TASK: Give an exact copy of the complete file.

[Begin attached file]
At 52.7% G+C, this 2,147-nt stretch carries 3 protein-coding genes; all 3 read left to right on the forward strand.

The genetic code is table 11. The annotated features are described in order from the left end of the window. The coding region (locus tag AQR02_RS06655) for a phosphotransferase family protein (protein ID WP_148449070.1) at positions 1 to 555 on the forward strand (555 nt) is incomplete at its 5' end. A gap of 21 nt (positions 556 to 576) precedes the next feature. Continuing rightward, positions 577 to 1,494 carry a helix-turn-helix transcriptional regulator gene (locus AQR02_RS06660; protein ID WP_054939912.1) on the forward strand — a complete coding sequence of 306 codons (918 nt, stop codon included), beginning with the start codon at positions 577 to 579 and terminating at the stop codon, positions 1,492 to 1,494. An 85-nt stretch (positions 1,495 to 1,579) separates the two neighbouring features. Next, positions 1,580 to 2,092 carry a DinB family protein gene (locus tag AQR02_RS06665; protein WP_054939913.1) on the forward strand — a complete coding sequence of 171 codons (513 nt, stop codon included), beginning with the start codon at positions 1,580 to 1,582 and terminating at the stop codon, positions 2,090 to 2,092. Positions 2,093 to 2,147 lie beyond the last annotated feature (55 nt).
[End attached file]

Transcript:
At 52.7% G+C, this 2,147-nt stretch carries 3 protein-coding genes; all 3 read left to right on the forward strand.

The genetic code is table 11. The annotated features are described in order from the left end of the window. The coding region (locus tag AQR02_RS06655) for a phosphotransferase family protein (protein ID WP_148449070.1) at positions 1 to 555 on the forward strand (555 nt) is incomplete at its 5' end. A gap of 21 nt (positions 556 to 576) precedes the next feature. Continuing rightward, positions 577 to 1,494 carry a helix-turn-helix transcriptional regulator gene (locus AQR02_RS06660; protein ID WP_054939912.1) on the forward strand — a complete coding sequence of 306 codons (918 nt, stop codon included), beginning with the start codon at positions 577 to 579 and terminating at the stop codon, positions 1,492 to 1,494. An 85-nt stretch (positions 1,495 to 1,579) separates the two neighbouring features. Next, positions 1,580 to 2,092 carry a DinB family protein gene (locus tag AQR02_RS06665; protein WP_054939913.1) on the forward strand — a complete coding sequence of 171 codons (513 nt, stop codon included), beginning with the start codon at positions 1,580 to 1,582 and terminating at the stop codon, positions 2,090 to 2,092. Positions 2,093 to 2,147 lie beyond the last annotated feature (55 nt).